- By Daniel W. Drezner
Daniel W. Drezner is professor of international politics at the Fletcher School of Law and Diplomacy at Tufts University and a senior editor at The National Interest. Prior to Fletcher, he taught at the University of Chicago and the University of Colorado at Boulder. Drezner has received fellowships from the German Marshall Fund of the United States, the Council on Foreign Relations, and Harvard University. He has previously held positions with Civic Education Project, the RAND Corporation, and the Treasury Department.
At the end of last week, The New Yorker’s John Lee Anderson compiled a list of the top twelve "Geostrategic Gestures of 2013." Now, to be honest, I’m not entirely sure how "geostrategic" is different from "strategic." This could lead me into going off on a rant about commentators attaching "geo-" or "neo-" to every f**king word in the foreign affairs argot to make it sound more sophisticated… but I’m making a New Year’s resolution to limit those kind of rants to offline conversations, so let’s move on.
No, what struck me about Anderson’s very good list was that it missed what, in my humble opinion, was the Obama administration’s biggest screw-up of 2013. Given their foreign policy year, this is quite a statement, but my hunch is that this event led to more collateral damage in international relations* than anything else in 2013:
The drama started Tuesday after Portuguese authorities wouldn’t let Bolivian President Evo Morales’ plane land in Lisbon for refueling while on his way back from a conference in Russia, Bolivian Defense Minister Ruben Saavedra told CNN en Español.
France, Spain and Italy also wouldn’t let the plane enter their airspace, Bolivian officials said.
With no clear path home available, the flight’s crew made an emergency landing in Austria.
"We are told that there were some unfounded suspicions that Mr. Snowden was on the plane," Bolivian Foreign Minister David Choquehuanca said.
Now, why was this such a big deal? It was a two-fer. First, in going after Snowden so aggressively, the administration put the lie to its claims that Snowden’s revelations weren’t that big of a deal. Grounding another head of state’s plane is, to use the vice presidential vernancular, a big f**king deal. Clearly the United States wanted Snowden in custody, and wanted him bad.
Second, and more significantly, the desperate and clumsy attempt to grab Snowden dramatically altered the perception by other governments about their preferences. It’s worth remembering that even six weeks after Snowden fled the United States, the rest of the world’s governments were feeling, at best, ambivalent about him. As I blogged in early July:
The one thing that all of these actors have in common with the USA is that they are… states. And if there’s one thing that states of all regime types and ideologies have in common, it’s that they don’t like it when new types of entities try to f**k with their franchise.
States will war with one another, spy on one another, foment revolution across borders, and what-not. They are pretty reluctant, however to empower actors that can then use that power to try and erode the principal of the state as the ne plus ultra of governing authority. This is why countries like Iran and Russia cooperated with the United States during crucial periods of the 2001 invasion of Afghanistan and the ensuing war on terror. When states see a threat to the Westphalian order that’s been around for a few centuries, they will act in concert to repel it.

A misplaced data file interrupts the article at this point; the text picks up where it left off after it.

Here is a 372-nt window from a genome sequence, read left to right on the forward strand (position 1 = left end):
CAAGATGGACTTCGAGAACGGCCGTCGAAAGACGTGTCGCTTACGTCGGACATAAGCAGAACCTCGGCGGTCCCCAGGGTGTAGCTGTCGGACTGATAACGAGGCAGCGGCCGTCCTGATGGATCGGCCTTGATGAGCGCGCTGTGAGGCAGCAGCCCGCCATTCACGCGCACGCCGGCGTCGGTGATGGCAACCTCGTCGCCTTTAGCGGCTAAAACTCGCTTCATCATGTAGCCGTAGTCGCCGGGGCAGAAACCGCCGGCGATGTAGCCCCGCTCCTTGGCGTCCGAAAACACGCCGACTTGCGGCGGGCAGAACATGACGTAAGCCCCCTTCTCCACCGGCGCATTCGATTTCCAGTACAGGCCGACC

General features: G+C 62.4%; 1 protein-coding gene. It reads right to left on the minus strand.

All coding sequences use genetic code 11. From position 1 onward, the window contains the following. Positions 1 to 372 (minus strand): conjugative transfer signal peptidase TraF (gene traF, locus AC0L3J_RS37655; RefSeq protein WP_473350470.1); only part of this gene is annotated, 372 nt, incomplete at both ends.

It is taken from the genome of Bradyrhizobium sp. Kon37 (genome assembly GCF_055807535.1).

So long as Snowden was embarrassing the United States and the United States alone, U.S. rivals saw no problem with egging him on. As Snowden aligns himself more closely to Wikileaks, however, more and more countries will look askance at what he represents.
When the U.S. forced Morales’ plane to make an emergency landing, however, Washington signaled that it was equally willing to f**k with the sovereignty franchise. At that point, all bets were off for countries predisposed to not helping the United States. Russia kept Snowden, Latin America kept polishing its resentment against the U.S., the rest of the world kept paying attention to Snowden’s revelations, and the United States lost significant hypocritical capabilities.
There’s no way to know for certain what the counterfactual history would have been. My hunch, though, is that there was a better than 50/50 chance that Snowden would have wound up in U.S. custody.
Ironically, in a year when the principal critique of the Obama administration’s foreign policy has been its passivity and reluctance to take aggressive action, it was an overly aggressive act that will leave the most long-lasting scar.
Am I missing anything? What do you think was the biggest foreign policy screw-up?
Ben Pauker is executive editor at Foreign Policy. Ben came to FP in May 2010 from World Policy Journal, where he was managing editor from 2007-2010. A native of New York, he grew up in Brazil, Australia, and Thailand and has written for Harper's, the Economist, and the Chicago Tribune, among other publications. He is the co-founder of the Gastronauts, the world’s largest adventurous-eating club, and, in the course of reporting but mainly to see if it was possible, has smuggled small arms out of Central Africa.| Interview |
Daniel W. Drezner is professor of international politics at the Fletcher School of Law and Diplomacy at Tufts University and a senior editor at The National Interest. Prior to Fletcher, he taught at the University of Chicago and the University of Colorado at Boulder. Drezner has received fellowships from the German Marshall Fund of the United States, the Council on Foreign Relations, and Harvard University. He has previously held positions with Civic Education Project, the RAND Corporation, and the Treasury Department.| Daniel W. Drezner |